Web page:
Do you think that you could go back and pass all your old final exams? What about the unit tests? Probably not, right? So, if you could not pass them later in life, what was the significance of giving them those tests and grading them as they did? And as we still do! In the long run -- and I hope the we think about education in the context of the long, in addition to thinking about the short and medium run -- what was the purpose of those tests? What does it mean that we demand students perform at a level that their parents cannot? What does it mean that we know that these students will only have this kind of mastery or skill for a short while?

It goes even further than that. Of course, the Algebra teacher can pass all of the algebra tests. But can s/he pass the Calculus test? Can the Calculus teacher pass the geometry test? Can s/he pass the French Revolution test?

What does it mean that we demand that students do things that their teachers cannot? And what does it mean that the students know probably know this? (I mean, how many students ask their English teachers for help with the math homework, or their science teachers for help with their social studies homework?)

I don't have answers to these questions, though I've been thinking about them for over twenty years. I remember when I first starting thinking about how I might be able to assess my students in a way that would better tap into their longer term retention, before I realized that such a thing would cause outrage from students, parents, colleagues and supervisors. This was, of course, decades before I reading Tinkering Towards Utopia.

I wish there was a place in our debates about education policy to address these sorts of questions. I deeply wish that there was a place in our pedagogical debates, teacher pre-service training and/or professional development to discuss matter likes this, and this one in particular. It would indicate a more thoughtful approach to education, one capable of truly revolutionary improvement.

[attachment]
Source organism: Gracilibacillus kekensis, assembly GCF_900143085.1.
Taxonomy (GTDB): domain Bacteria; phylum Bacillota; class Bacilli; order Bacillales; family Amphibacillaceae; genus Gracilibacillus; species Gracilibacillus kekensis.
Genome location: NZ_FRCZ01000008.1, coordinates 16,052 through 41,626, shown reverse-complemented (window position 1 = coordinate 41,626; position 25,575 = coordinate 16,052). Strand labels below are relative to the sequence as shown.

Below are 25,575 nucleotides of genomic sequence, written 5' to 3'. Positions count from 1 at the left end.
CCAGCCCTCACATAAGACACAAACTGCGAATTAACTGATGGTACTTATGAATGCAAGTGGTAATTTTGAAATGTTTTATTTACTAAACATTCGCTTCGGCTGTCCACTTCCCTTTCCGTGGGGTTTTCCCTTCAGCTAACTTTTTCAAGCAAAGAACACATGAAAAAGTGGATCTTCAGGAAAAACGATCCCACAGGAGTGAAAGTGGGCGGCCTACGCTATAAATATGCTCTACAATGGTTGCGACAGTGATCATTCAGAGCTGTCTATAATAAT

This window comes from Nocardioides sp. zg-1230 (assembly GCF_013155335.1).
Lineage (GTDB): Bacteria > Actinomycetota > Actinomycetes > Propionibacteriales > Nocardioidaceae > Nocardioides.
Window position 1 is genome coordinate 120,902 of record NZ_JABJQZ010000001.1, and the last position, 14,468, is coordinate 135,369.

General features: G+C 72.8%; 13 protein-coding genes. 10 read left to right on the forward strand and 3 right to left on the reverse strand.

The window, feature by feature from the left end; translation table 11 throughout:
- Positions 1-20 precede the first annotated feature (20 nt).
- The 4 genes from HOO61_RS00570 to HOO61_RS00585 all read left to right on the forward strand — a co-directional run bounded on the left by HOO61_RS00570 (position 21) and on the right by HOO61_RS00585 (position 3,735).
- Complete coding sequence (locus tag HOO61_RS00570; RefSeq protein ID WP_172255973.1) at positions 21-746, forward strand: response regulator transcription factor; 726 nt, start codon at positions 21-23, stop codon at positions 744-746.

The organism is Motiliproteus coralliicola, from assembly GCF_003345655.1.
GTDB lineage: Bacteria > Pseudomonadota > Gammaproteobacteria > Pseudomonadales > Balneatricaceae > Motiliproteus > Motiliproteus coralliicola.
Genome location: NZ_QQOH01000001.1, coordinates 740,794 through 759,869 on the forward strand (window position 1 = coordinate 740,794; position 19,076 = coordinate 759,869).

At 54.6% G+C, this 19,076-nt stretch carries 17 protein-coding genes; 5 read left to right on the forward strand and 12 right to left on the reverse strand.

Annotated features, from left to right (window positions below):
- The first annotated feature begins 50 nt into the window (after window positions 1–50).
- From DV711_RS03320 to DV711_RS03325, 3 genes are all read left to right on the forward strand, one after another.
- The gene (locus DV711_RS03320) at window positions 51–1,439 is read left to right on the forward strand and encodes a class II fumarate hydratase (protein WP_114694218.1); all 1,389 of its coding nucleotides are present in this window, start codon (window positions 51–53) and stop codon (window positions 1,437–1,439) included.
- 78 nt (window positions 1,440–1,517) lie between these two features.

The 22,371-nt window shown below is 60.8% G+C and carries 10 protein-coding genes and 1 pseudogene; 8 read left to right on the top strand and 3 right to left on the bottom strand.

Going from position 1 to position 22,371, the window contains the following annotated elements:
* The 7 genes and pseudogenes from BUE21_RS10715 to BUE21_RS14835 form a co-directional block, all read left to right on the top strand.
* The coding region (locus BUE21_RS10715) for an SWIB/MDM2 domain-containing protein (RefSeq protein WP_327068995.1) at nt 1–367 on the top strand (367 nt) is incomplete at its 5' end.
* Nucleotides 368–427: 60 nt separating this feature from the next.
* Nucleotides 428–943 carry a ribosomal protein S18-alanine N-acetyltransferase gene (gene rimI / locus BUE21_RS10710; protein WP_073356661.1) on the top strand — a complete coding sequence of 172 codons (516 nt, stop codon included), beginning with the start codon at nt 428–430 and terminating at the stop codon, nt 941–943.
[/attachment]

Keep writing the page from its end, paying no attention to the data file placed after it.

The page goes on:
Wednesday, August 12, 2009

Because It's Hard

Did you see Ami Novoryta's commentary in Education Week? It is about selection of school district leadership, and it is not self-serving.

It is far more thoughtful than most commentaries you read about what districts should do when selecting superintendents.

Wrong-Headed Comparisons to Other Professions

A favorite tactic in debates or discussions about teachers is to compare teaching to other professions. Wrong-headed, ill advised and perhaps even flat out dumb comparisons abound. Today, I got into an argument with Eric MacKnight on Will Richardson's Weblogg-Ed about a bad comparison, but it is hardly the first time I have seen this, or the even the thousandth.

For example, some like to point out that that only teachers are unionized, among the professions. Alas, this is just wrong. Unionization depends far more on your industry and/or employer than whether you are a member of a profession. Many lawyers and doctors who work in the public sector are unionized, example. More importantly, one should acknowledge that nurses and airline pilots are generally members of unions. So, the next time you hear that unions are incompatible with high quality professionals, just respond "Airline Pilots."